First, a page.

Yesterday's announcements of the plan to implement a cap on care costs and introduce a health and social care levy are a welcome small start towards social care reform. We all have to accept the need to contribute to providing high-quality social care for those that need it. However, behind the headlines, there is still no clear longer-term plan on the biggest challenges. The plan published yesterday "Build Back Better - Our plan for Health and Social Care" promises a white paper for reforming adult social care "later this year". The sector has had that promise broken many times before. There are some positive messages in "Build Back Better" but two critical interconnected areas I consider the Government has not committed to dealing with are workforce costs and sustainable rates for state-funded support. The white paper must be more specific about how these will be addressed.

Workforce

Build Back Better states that "a qualified and skilled workforce that is rewarded and feels valued is essential for high-quality care". This is absolutely right but the plan doesn't go onto make any reference to care worker pay. It states: "offering a career where people can develop new skills and take on new challenges as they become more experienced. This will include developing a plan to support professional development and the long-term wellbeing of the workforce". These are positive words and professional recognition for the social care workforce is long overdue. However, the lack of any reference to care worker pay is very concerning. Getting realistic pay rates to reflect the skills and experience of the social care workforce is critical to making working in social care a "rewarding vocation". In the NHS, there is a clear pay structure which gives NHS staff much more favourable terms and conditions to their counterparts working in social care.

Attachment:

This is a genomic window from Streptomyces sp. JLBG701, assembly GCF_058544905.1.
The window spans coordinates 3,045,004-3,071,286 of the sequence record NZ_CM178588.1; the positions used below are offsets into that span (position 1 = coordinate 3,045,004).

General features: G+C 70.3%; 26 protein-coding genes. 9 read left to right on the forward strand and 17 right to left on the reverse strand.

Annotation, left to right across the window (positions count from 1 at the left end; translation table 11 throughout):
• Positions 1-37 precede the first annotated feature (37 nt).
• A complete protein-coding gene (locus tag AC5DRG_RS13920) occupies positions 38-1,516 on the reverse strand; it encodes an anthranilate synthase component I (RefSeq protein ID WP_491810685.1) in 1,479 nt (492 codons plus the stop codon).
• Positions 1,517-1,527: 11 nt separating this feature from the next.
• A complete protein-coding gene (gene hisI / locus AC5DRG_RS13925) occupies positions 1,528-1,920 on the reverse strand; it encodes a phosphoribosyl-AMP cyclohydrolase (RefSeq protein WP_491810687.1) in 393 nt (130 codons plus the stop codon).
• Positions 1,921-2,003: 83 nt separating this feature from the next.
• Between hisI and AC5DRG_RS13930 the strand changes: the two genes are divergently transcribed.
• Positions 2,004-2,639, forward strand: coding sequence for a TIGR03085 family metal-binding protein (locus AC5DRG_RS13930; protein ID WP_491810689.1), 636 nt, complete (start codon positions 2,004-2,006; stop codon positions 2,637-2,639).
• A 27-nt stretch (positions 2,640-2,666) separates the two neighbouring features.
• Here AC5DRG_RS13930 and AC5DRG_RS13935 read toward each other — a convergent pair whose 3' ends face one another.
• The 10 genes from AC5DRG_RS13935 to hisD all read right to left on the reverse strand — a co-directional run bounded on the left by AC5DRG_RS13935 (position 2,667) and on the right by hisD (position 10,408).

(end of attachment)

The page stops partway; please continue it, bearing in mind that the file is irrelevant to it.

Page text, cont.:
This disparity isn't because of allegedly greedy care providers underpaying staff and creaming off profits, it is because state-funded care does not meet providers actual costs of providing care even where staff are paid at or close to the national minimum wage rates. What the sector needs is a clear pay structure with minimum rates for specific roles and funding which supports that. With the number of vacancies in the sector rising rapidly, the need to address this quickly is critical.

Sustainable rates for state-funded support

A new sustainable pay structure for social care staff can only be delivered by the sector if state-funded support is commissioned on the basis that those staffing costs will be met. Behind the headline of the new Health and Social Care levy, it is apparent that less than 10% is new money for social care over the next three years. This won't change the current position of social care being second class to the NHS. The cost of delivering sustainable social care needs to be calculated and the levy should then be split out so there is transparency about what is actually going into social care.

The white paper must introduce a minimum rate that must be paid by local authorities for different types of care and support that factor in delivering a new sustainable pay structure for the social care workforce. The duties on creating a sustainable market in the Care Act are largely ignored by local authorities by necessity and have been proved to be too "light touch" to deliver what is needed. The current workforce crisis makes that clear.

If the White Paper is prepared to tackle these two issues the desire to "Build Back Better" may be realised.